Software is more important than we think.
Old Chrysler and new Tesla Model 3. Photo: Doug Tengdin
Recently, Consumer Reports refused to recommend the Tesla Model 3 to its subscribers. This is a big deal. The Model 3 is Tesla’s first attempt to produce an affordable, mass-market car, and Consumer Reports is highly prestigious. They have an incredibly powerful reputation for integrity. Their subscription-based model means their writers and testers don’t have to worry about offending a corporate sponsor.
Consumer Report recommendations are big news, and they can make or break a new product. They evaluate performance, reliability, affordability, safety, and a host of other factors when they look at a car – more than most of us can think of when we get to a dealership. When CR’s testers examined the Model 3’s breaking performance, they weren’t impressed. It took the Tesla Model 3 152 feet to come to a stop from 60 miles per hour. For comparison, a full-sized Ford F-150 pickup takes 145 feet.
Tesla’s CEO Elon Musk took the report seriously. He spoke at length with Tom Higgins, CR’s head of auto testing, to understand what the issues were. Tesla uses a combination of traditional braking, electric regeneration, and the electric motors in its systems. Tesla’s braking involves complicated tradeoffs between stopping distance, wear-and-tear, regeneration, and steering ability. After Musk spoke with CR, the Tesla engineers evaluated a more effective braking system algorithm.
Then the company did something totally new. They deployed their new software to consumers via an “over-the-air” update.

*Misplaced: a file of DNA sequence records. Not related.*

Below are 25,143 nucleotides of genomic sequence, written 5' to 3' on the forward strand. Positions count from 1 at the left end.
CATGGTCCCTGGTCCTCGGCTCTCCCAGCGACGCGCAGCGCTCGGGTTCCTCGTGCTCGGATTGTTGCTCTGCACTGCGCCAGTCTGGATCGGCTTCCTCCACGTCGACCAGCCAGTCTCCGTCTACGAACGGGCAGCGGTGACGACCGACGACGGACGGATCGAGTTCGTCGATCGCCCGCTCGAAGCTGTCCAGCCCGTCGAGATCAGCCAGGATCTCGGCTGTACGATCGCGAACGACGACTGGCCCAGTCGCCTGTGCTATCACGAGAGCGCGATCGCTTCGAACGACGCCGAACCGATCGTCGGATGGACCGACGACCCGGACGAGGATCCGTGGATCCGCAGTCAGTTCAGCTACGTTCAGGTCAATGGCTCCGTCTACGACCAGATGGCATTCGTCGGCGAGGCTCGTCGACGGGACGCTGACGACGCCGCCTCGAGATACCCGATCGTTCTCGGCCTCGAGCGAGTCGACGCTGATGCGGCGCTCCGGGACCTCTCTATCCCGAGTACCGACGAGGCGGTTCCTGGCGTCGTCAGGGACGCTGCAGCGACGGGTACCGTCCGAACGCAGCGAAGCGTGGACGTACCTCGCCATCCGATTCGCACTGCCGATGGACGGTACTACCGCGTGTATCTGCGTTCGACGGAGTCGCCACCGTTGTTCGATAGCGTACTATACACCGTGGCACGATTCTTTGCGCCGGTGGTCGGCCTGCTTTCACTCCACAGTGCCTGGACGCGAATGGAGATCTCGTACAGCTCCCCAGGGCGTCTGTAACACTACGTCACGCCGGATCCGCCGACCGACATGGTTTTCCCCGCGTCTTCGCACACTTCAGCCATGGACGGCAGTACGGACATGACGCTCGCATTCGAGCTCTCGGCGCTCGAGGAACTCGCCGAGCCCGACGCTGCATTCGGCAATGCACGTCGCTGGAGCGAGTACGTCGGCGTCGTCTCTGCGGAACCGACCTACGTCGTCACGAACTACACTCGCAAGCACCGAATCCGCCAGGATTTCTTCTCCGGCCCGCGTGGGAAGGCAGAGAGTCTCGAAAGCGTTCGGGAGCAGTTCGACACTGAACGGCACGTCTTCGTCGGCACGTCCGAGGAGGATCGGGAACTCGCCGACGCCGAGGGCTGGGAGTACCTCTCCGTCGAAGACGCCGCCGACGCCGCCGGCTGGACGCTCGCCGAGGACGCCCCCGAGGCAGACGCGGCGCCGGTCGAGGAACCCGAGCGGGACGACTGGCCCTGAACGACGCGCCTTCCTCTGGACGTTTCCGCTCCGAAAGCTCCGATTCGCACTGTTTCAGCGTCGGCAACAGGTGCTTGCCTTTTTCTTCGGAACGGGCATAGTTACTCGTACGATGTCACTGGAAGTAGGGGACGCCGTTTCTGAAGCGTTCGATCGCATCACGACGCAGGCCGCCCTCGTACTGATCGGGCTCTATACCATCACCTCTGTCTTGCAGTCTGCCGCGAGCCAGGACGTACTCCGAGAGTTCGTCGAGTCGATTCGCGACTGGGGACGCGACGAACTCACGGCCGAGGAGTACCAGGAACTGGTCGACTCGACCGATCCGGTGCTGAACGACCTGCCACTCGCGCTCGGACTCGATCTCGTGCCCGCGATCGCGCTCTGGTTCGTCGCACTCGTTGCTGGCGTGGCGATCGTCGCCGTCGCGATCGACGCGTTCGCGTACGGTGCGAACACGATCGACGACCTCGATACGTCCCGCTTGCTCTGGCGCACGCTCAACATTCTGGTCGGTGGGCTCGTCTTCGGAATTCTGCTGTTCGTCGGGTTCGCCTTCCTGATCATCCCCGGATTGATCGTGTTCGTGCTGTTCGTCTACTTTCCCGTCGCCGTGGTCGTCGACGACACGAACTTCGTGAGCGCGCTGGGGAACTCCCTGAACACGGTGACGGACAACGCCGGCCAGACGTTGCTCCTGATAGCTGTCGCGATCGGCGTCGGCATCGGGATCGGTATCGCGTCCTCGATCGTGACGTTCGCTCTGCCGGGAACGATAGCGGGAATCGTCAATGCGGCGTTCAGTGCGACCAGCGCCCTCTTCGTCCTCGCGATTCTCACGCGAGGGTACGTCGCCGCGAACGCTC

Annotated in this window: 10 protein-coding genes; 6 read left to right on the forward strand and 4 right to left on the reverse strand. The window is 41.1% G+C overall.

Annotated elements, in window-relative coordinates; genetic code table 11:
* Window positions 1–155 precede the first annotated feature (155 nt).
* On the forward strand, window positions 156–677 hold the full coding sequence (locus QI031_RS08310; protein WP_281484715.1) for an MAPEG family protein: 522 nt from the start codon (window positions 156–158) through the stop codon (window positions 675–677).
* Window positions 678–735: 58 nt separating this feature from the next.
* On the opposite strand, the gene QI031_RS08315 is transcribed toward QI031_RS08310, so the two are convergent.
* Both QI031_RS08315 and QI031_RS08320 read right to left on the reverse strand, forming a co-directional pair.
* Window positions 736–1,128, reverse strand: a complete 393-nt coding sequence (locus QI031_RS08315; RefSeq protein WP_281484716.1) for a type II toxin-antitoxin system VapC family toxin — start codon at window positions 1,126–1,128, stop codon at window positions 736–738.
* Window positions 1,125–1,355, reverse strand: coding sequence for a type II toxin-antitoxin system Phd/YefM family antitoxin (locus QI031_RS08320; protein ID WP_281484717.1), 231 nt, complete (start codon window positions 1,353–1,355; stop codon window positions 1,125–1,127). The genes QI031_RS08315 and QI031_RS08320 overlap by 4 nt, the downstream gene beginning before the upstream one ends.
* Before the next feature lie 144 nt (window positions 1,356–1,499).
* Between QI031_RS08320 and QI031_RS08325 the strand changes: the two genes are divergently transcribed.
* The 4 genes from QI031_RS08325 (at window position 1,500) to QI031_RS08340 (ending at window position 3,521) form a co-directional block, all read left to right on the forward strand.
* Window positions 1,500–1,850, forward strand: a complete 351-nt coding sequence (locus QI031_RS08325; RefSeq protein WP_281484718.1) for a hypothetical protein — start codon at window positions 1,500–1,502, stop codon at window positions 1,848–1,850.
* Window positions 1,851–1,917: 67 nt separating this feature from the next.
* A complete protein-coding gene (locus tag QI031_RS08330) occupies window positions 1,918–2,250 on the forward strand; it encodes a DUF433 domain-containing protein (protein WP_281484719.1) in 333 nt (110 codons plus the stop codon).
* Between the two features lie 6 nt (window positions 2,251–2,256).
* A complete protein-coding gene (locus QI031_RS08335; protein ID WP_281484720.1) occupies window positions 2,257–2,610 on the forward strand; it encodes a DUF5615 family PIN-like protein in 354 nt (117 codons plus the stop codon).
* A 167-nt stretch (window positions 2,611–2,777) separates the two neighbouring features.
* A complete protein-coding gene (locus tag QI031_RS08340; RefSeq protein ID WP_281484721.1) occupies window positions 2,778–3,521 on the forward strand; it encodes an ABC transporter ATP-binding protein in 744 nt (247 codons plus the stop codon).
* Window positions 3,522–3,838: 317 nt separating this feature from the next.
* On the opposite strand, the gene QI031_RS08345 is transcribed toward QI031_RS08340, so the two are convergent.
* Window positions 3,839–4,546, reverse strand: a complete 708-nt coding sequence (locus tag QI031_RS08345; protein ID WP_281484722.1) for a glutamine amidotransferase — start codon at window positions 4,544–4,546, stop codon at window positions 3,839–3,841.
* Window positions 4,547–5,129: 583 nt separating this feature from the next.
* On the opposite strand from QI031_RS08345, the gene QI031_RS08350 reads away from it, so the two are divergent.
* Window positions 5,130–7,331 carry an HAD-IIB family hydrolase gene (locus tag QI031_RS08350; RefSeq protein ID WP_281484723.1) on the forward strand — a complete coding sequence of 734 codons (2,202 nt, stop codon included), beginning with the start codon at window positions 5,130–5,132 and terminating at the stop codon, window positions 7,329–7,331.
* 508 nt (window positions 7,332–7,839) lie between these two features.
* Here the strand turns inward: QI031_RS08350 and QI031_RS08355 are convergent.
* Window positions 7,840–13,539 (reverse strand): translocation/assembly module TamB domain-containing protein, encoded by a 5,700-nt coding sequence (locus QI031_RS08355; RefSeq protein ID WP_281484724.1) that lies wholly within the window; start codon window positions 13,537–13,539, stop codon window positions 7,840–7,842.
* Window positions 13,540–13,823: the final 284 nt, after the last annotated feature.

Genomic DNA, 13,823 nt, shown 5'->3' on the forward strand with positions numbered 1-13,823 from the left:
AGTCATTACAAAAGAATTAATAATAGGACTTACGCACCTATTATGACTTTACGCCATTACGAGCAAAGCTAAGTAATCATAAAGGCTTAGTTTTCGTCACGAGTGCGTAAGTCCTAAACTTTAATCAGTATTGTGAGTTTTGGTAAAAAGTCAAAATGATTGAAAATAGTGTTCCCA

The results were dramatic. When CR tested their updated Model 3, they found that the braking distance had been reduced by 19 feet, making it similar to other small luxury sedans. It took Tesla about a week to issue the update. The improvement was enough for CR to change their overall rating of the Model 3 and recommend it to consumers.
Software really is eating the world. Every product we buy today is also a service, a stream of updates, corrections, controls, and two-way data flow. It’s also at the center of a community of users, producers, and critics. This will change industrial organizations, making service and support more important than ever. Tesla’s response to Consumer Reports wasn’t dismissive or confrontational. They listened carefully and responded.
The way to sell cars used to be, “prices bring you in, service brings you back.” The new model seems to be, “total value brings you in, updates keep you engaged.” Software updates do raise a question, however: who owns our stuff, anyway?
Douglas R. Tengdin, CFA
Charter Trust Company
“The Best Trust Company in New England”